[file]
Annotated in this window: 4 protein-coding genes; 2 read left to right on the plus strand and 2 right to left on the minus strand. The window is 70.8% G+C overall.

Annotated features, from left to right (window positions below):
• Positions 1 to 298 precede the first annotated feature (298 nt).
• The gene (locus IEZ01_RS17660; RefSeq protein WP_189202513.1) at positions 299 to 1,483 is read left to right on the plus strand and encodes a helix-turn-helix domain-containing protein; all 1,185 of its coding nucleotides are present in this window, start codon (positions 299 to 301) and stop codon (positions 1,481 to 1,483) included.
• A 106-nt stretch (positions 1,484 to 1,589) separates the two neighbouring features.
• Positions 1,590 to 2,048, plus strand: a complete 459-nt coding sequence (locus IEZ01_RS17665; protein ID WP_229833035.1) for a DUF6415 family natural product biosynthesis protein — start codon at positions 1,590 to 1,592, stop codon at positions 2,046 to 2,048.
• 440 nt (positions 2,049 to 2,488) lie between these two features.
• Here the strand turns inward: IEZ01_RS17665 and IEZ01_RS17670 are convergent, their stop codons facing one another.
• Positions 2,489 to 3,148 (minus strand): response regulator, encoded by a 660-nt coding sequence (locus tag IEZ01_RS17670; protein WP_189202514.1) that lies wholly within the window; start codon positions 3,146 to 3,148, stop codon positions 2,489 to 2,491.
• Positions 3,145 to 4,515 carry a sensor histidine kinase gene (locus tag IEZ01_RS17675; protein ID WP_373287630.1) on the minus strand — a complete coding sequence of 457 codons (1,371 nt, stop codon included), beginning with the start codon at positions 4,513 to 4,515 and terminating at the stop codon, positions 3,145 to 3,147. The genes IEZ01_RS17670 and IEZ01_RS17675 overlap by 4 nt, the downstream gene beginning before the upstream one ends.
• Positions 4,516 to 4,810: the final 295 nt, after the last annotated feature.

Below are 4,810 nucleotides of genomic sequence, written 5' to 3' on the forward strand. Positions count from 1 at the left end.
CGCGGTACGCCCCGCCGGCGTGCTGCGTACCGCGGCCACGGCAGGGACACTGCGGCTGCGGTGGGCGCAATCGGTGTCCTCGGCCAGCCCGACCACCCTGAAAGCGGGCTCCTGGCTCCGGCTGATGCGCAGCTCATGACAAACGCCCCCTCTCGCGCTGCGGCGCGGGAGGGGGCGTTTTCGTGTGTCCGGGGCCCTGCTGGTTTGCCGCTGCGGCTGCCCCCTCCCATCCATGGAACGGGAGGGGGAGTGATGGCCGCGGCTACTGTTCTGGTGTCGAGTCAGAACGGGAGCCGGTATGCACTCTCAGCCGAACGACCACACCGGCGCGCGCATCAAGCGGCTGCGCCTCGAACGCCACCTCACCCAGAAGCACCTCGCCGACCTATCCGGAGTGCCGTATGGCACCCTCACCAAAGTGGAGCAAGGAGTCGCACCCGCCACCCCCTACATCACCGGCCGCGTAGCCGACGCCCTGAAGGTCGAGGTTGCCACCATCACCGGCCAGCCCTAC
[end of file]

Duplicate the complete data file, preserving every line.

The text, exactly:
Annotated in this window: 4 protein-coding genes; 2 read left to right on the plus strand and 2 right to left on the minus strand. The window is 70.8% G+C overall.

Annotated features, from left to right (window positions below):
• Positions 1 to 298 precede the first annotated feature (298 nt).
• The gene (locus IEZ01_RS17660; RefSeq protein WP_189202513.1) at positions 299 to 1,483 is read left to right on the plus strand and encodes a helix-turn-helix domain-containing protein; all 1,185 of its coding nucleotides are present in this window, start codon (positions 299 to 301) and stop codon (positions 1,481 to 1,483) included.
• A 106-nt stretch (positions 1,484 to 1,589) separates the two neighbouring features.
• Positions 1,590 to 2,048, plus strand: a complete 459-nt coding sequence (locus IEZ01_RS17665; protein ID WP_229833035.1) for a DUF6415 family natural product biosynthesis protein — start codon at positions 1,590 to 1,592, stop codon at positions 2,046 to 2,048.
• 440 nt (positions 2,049 to 2,488) lie between these two features.
• Here the strand turns inward: IEZ01_RS17665 and IEZ01_RS17670 are convergent, their stop codons facing one another.
• Positions 2,489 to 3,148 (minus strand): response regulator, encoded by a 660-nt coding sequence (locus tag IEZ01_RS17670; protein WP_189202514.1) that lies wholly within the window; start codon positions 3,146 to 3,148, stop codon positions 2,489 to 2,491.
• Positions 3,145 to 4,515 carry a sensor histidine kinase gene (locus tag IEZ01_RS17675; protein ID WP_373287630.1) on the minus strand — a complete coding sequence of 457 codons (1,371 nt, stop codon included), beginning with the start codon at positions 4,513 to 4,515 and terminating at the stop codon, positions 3,145 to 3,147. The genes IEZ01_RS17670 and IEZ01_RS17675 overlap by 4 nt, the downstream gene beginning before the upstream one ends.
• Positions 4,516 to 4,810: the final 295 nt, after the last annotated feature.

Below are 4,810 nucleotides of genomic sequence, written 5' to 3' on the forward strand. Positions count from 1 at the left end.
CGCGGTACGCCCCGCCGGCGTGCTGCGTACCGCGGCCACGGCAGGGACACTGCGGCTGCGGTGGGCGCAATCGGTGTCCTCGGCCAGCCCGACCACCCTGAAAGCGGGCTCCTGGCTCCGGCTGATGCGCAGCTCATGACAAACGCCCCCTCTCGCGCTGCGGCGCGGGAGGGGGCGTTTTCGTGTGTCCGGGGCCCTGCTGGTTTGCCGCTGCGGCTGCCCCCTCCCATCCATGGAACGGGAGGGGGAGTGATGGCCGCGGCTACTGTTCTGGTGTCGAGTCAGAACGGGAGCCGGTATGCACTCTCAGCCGAACGACCACACCGGCGCGCGCATCAAGCGGCTGCGCCTCGAACGCCACCTCACCCAGAAGCACCTCGCCGACCTATCCGGAGTGCCGTATGGCACCCTCACCAAAGTGGAGCAAGGAGTCGCACCCGCCACCCCCTACATCACCGGCCGCGTAGCCGACGCCCTGAAGGTCGAGGTTGCCACCATCACCGGCCAGCCCTAC